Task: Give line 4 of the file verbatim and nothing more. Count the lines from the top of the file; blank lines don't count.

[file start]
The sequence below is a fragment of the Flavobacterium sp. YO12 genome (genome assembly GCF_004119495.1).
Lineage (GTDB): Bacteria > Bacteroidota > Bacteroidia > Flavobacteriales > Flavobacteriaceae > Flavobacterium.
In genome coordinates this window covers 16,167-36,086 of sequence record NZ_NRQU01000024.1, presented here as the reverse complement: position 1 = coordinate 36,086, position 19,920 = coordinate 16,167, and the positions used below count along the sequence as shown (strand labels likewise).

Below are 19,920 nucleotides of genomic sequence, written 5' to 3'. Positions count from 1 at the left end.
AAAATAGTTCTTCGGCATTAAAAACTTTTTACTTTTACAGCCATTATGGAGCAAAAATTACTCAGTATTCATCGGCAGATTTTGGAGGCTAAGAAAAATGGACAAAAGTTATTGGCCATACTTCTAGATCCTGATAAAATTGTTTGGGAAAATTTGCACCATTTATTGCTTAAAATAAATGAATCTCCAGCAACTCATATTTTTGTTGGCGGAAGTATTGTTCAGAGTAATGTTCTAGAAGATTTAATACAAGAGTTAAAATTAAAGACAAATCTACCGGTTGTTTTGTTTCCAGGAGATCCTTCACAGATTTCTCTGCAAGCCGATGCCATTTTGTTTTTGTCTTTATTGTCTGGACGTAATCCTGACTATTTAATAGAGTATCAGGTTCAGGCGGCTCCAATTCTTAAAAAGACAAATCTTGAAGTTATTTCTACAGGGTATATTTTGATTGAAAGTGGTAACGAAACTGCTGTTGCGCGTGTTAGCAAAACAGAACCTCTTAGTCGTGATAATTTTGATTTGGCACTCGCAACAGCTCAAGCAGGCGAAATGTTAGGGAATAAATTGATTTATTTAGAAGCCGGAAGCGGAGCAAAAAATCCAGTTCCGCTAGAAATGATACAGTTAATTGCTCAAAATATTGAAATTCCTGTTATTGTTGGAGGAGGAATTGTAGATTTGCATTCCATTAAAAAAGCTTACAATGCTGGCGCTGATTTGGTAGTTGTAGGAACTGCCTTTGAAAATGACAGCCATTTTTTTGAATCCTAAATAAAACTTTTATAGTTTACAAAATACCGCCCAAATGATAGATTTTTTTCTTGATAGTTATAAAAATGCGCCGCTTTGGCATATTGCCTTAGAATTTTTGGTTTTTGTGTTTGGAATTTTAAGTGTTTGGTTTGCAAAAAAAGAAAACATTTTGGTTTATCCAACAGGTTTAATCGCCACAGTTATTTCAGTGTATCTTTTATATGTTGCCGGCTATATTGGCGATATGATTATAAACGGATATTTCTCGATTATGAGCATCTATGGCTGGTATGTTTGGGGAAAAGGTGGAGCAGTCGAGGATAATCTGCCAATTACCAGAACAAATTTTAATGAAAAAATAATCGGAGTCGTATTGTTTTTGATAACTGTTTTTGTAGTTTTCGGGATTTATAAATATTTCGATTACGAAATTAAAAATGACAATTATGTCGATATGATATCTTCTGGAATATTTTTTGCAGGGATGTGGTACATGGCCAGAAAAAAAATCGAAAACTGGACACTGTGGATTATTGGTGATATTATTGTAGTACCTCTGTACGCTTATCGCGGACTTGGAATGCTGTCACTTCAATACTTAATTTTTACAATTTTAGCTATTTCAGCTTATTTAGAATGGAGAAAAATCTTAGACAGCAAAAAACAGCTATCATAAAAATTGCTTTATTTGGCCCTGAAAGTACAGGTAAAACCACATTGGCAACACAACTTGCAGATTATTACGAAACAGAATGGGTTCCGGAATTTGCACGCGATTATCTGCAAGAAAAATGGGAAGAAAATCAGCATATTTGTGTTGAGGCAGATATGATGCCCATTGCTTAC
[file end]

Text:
Below are 19,920 nucleotides of genomic sequence, written 5' to 3'. Positions count from 1 at the left end.